Answer. Well, soul, though Satan may baffle thee, he cannot so serve thine Advocate; if thou must not speak for thyself, Christ thine Advocate can speak for thee. Lemuel was to open his mouth for the dumb-to wit, for the sons of destruction, and to plead the cause of the poor and needy (Prov 31:8, 9). If we knew the grace of our Lord Jesus Christ, so as the Word reveals it, we would believe, we would hope, and would, notwithstanding all discouragements, wait for the salvation of the Lord. But there are many things that hinder, wherefore faith, prayer, and perseverance, are made difficult things unto us-"But if any man sin, we have an Advocate with the Father, Jesus Christ the righteous": and, God "shall fight for you, and you shall hold your peace," was once a good word to me when I could not pray.
5. As we should improve this doctrine for the improvement and encouragement of these graces, so we should improve it to the driving of difficulties down before us, to the getting of ground upon the enemy-"Resist the devil," drive him back; this is it for which thy Lord Jesus is an Advocate with God in heaven; and this is it for the sake of which thou art made a believer on earth (I Peter 5:9; Heb 12:4). Wherefore has God put this sword, WE HAVE AN ADVOCATE, into thy hand, but to fight thy way through the world? "Fight the good fight of faith, lay hold on eternal life," and say, "I will go in the strength of the Lord God." And since I have an Advocate with the Father, Jesus Christ the righteous, I will not despair, though "the iniquity of my heels shall compass me about" (Psa 49:5).
Use Fifth. Doth Jesus Christ stand up to plead for us with God, to plead with him for us against the devil? Let this teach us to stand up to plead for him before men, to plead for him against the enemies of his person and gospel. This is but reasonable; for if Christ stands up to plead for us, why should not we stand up to plead for him? He also expects this at our hands, saying, "Who will rise up for me against the evil doers? Who will stand up for me against the workers of iniquity?" (Psa 94:16). The apostle did it, and counted himself engaged to do it, where he saith, he preached "the gospel of God with much contention" (I Thess 2:2). Nor is this the duty of apostles or preachers only, but every child of God should "earnestly contend for the faith which was once delivered unto the saints" (Jude 3).
And, as I said, there is reason why we should do this; he standeth for us. And if we, (1.) Consider the disparity of persons to plead, it will seem far more reasonable. He stands up to plead with God, we stand up to plead with men. The dread of God is great, yea, greater than the dread of men. (2.) If we consider the persons pleaded for. He pleads for sinners, for the inconsiderable, vile, and base; we plead for Jesus, for the great, holy, and honourable. It is an honour for the poor to stand up for the great and mighty; but what honour is it for the great to plead for the base? Reason, therefore, requireth that we stand up to plead for him, though there can be but little rendered why he should stand up to plead for us. (3.) He standeth up to plead for us in the most holy place, though we are vile; and why should we not stand up for him in this vile world, since he is holy? (4.) He pleads for us, though our cause is bad; why should not we plead for him, since his cause is good? (5.) He pleads for us, against fallen angels; why should we not plead for him against sinful vanities? (6.) He pleads for us to save our souls; why should not we plead for him to sanctify his name? (7.) He pleads for us before the holy angels; why should not we plead for him before princes? (8.) He is not ashamed of us, though now in heaven; why should we be ashamed of him before this adulterous and sinful generation? (9.) He is unwearied in his pleading for us; why should we faint and be dismayed while we plead for him?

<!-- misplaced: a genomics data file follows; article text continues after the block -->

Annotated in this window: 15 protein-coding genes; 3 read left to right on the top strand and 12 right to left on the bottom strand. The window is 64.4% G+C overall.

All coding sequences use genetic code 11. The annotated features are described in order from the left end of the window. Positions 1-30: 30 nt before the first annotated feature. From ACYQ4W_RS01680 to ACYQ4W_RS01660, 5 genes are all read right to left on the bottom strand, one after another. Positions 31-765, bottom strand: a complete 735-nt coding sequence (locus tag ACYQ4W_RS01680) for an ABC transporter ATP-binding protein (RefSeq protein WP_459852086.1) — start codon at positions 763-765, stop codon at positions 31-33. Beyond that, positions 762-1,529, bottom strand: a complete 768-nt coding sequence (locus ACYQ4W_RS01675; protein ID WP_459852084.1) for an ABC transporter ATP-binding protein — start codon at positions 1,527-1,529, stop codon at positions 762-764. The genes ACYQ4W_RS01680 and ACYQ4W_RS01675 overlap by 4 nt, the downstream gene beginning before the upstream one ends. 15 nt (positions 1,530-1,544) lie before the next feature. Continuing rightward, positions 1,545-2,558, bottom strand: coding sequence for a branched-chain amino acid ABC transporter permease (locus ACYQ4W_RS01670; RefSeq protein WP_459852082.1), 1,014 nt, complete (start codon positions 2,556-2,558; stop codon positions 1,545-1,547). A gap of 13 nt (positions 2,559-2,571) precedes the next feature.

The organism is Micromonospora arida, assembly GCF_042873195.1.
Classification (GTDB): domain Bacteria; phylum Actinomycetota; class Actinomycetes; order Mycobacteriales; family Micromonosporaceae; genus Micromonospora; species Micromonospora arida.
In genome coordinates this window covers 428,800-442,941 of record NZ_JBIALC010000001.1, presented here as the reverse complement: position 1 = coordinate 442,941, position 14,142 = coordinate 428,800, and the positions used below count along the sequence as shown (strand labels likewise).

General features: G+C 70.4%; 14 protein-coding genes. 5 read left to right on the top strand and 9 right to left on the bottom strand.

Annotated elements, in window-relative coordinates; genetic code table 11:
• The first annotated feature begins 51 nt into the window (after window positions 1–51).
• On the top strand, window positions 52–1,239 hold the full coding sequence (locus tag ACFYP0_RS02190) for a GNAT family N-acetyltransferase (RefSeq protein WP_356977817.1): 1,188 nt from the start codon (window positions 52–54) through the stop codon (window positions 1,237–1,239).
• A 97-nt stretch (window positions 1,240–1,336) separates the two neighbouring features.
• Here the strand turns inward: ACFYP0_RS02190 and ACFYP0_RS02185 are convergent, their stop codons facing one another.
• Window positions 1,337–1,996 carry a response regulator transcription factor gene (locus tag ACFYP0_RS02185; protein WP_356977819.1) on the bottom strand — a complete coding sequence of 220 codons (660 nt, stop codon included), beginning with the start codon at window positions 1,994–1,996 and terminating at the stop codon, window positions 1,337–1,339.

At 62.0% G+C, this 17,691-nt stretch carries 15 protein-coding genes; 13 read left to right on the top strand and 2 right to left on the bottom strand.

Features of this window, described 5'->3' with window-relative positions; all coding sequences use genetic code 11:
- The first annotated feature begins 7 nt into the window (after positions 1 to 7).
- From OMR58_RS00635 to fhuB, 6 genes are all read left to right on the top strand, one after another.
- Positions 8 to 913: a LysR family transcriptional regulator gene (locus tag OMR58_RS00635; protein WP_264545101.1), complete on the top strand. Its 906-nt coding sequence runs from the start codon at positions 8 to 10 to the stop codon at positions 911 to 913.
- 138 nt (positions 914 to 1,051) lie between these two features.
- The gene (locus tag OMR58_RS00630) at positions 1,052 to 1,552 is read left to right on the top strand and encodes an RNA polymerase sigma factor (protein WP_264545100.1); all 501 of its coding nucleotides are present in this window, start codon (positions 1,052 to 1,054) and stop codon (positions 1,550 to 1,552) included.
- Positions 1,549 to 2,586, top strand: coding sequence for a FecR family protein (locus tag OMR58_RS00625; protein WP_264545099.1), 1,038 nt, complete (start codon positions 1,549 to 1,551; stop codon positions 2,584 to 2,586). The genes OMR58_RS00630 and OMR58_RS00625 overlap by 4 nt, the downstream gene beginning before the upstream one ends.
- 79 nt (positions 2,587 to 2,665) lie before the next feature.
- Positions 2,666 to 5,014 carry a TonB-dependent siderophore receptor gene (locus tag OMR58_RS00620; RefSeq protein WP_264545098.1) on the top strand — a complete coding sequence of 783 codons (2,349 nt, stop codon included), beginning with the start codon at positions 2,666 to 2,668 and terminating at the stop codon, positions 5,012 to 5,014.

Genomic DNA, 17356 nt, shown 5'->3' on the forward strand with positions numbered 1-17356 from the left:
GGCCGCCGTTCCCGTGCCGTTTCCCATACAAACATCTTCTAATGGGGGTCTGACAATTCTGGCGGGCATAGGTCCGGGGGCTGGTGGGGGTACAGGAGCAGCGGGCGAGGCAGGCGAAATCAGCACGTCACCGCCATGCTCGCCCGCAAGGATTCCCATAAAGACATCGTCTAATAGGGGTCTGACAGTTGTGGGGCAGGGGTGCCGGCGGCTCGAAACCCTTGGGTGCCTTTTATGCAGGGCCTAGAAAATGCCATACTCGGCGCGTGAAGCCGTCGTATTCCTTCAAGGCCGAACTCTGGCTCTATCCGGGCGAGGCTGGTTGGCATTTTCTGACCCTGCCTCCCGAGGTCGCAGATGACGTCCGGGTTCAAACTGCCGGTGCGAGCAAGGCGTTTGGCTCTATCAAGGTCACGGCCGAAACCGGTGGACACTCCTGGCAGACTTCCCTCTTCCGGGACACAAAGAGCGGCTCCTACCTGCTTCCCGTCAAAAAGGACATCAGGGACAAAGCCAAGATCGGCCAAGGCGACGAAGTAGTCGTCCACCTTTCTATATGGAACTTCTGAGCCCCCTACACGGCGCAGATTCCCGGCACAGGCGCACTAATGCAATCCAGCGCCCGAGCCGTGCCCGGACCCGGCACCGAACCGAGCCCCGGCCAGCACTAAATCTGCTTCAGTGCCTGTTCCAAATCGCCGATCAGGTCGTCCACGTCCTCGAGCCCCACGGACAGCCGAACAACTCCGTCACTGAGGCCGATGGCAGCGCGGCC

My brethren, is it not reasonable that we should stand up for him in this world? Yea, is it not reason that in all things we should study his exaltation here, since he in all things contrives our honour and glory in heaven? A child of God should study in every of his relations to serve the Lord Christ in this world, because Christ, by the execution of every one of his offices, seeks our promotion hereafter. If these be not sufficient arguments to bow us to yield up our members, ourselves, our whole selves to God, that we may be servants of righteousness unto him; yea, if by these and such like we are not made willing to stand up for him before men, it is a sign that there is but little, if any, of the grace of God in our hearts.